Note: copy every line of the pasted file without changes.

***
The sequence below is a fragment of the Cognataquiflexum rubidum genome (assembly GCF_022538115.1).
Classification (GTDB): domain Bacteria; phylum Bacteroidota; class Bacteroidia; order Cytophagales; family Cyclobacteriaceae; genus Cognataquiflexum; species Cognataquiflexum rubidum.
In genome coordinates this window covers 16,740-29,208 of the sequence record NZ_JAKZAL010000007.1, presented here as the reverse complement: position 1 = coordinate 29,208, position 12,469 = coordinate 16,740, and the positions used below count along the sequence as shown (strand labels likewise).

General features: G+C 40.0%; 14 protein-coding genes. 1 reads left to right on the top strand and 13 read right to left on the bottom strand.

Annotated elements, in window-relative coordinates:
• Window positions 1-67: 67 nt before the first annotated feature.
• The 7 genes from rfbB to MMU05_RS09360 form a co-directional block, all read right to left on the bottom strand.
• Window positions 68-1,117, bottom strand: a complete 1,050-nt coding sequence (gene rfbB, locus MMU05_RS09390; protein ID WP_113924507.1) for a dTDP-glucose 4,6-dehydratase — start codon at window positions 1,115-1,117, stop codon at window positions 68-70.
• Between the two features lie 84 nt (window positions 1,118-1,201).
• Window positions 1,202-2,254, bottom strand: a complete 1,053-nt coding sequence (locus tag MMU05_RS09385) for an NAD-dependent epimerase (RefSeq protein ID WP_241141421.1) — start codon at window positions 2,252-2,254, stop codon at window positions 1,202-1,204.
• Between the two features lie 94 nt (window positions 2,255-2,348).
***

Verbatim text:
The sequence below is a fragment of the Cognataquiflexum rubidum genome (assembly GCF_022538115.1).
Classification (GTDB): domain Bacteria; phylum Bacteroidota; class Bacteroidia; order Cytophagales; family Cyclobacteriaceae; genus Cognataquiflexum; species Cognataquiflexum rubidum.
In genome coordinates this window covers 16,740-29,208 of the sequence record NZ_JAKZAL010000007.1, presented here as the reverse complement: position 1 = coordinate 29,208, position 12,469 = coordinate 16,740, and the positions used below count along the sequence as shown (strand labels likewise).

General features: G+C 40.0%; 14 protein-coding genes. 1 reads left to right on the top strand and 13 read right to left on the bottom strand.

Annotated elements, in window-relative coordinates:
• Window positions 1-67: 67 nt before the first annotated feature.
• The 7 genes from rfbB to MMU05_RS09360 form a co-directional block, all read right to left on the bottom strand.
• Window positions 68-1,117, bottom strand: a complete 1,050-nt coding sequence (gene rfbB, locus MMU05_RS09390; protein ID WP_113924507.1) for a dTDP-glucose 4,6-dehydratase — start codon at window positions 1,115-1,117, stop codon at window positions 68-70.
• Between the two features lie 84 nt (window positions 1,118-1,201).
• Window positions 1,202-2,254, bottom strand: a complete 1,053-nt coding sequence (locus tag MMU05_RS09385) for an NAD-dependent epimerase (RefSeq protein ID WP_241141421.1) — start codon at window positions 2,252-2,254, stop codon at window positions 1,202-1,204.
• Between the two features lie 94 nt (window positions 2,255-2,348).